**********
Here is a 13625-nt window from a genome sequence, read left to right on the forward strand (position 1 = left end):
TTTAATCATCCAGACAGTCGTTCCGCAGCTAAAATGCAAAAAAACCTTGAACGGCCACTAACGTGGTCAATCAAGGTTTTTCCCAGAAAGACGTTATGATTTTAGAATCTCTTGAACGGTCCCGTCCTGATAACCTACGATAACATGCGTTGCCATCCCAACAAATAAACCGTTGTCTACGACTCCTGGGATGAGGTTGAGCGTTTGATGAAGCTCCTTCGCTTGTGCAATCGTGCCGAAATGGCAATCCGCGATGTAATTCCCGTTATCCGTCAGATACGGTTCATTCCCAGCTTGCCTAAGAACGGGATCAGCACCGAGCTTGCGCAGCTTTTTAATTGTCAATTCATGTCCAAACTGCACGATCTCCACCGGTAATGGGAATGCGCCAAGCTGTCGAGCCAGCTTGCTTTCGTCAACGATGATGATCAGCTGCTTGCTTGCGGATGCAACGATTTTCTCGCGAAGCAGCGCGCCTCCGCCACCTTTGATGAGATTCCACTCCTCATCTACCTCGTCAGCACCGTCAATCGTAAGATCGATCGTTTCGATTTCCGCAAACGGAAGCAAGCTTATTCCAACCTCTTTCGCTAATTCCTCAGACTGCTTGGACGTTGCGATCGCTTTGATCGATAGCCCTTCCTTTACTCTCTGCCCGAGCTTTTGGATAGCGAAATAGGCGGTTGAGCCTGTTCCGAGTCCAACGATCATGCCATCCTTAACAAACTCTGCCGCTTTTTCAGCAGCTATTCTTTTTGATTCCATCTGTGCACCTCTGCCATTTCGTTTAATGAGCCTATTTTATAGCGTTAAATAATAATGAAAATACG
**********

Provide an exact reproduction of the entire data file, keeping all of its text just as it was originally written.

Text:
Here is a 13625-nt window from a genome sequence, read left to right on the forward strand (position 1 = left end):
TTTAATCATCCAGACAGTCGTTCCGCAGCTAAAATGCAAAAAAACCTTGAACGGCCACTAACGTGGTCAATCAAGGTTTTTCCCAGAAAGACGTTATGATTTTAGAATCTCTTGAACGGTCCCGTCCTGATAACCTACGATAACATGCGTTGCCATCCCAACAAATAAACCGTTGTCTACGACTCCTGGGATGAGGTTGAGCGTTTGATGAAGCTCCTTCGCTTGTGCAATCGTGCCGAAATGGCAATCCGCGATGTAATTCCCGTTATCCGTCAGATACGGTTCATTCCCAGCTTGCCTAAGAACGGGATCAGCACCGAGCTTGCGCAGCTTTTTAATTGTCAATTCATGTCCAAACTGCACGATCTCCACCGGTAATGGGAATGCGCCAAGCTGTCGAGCCAGCTTGCTTTCGTCAACGATGATGATCAGCTGCTTGCTTGCGGATGCAACGATTTTCTCGCGAAGCAGCGCGCCTCCGCCACCTTTGATGAGATTCCACTCCTCATCTACCTCGTCAGCACCGTCAATCGTAAGATCGATCGTTTCGATTTCCGCAAACGGAAGCAAGCTTATTCCAACCTCTTTCGCTAATTCCTCAGACTGCTTGGACGTTGCGATCGCTTTGATCGATAGCCCTTCCTTTACTCTCTGCCCGAGCTTTTGGATAGCGAAATAGGCGGTTGAGCCTGTTCCGAGTCCAACGATCATGCCATCCTTAACAAACTCTGCCGCTTTTTCAGCAGCTATTCTTTTTGATTCCATCTGTGCACCTCTGCCATTTCGTTTAATGAGCCTATTTTATAGCGTTAAATAATAATGAAAATACG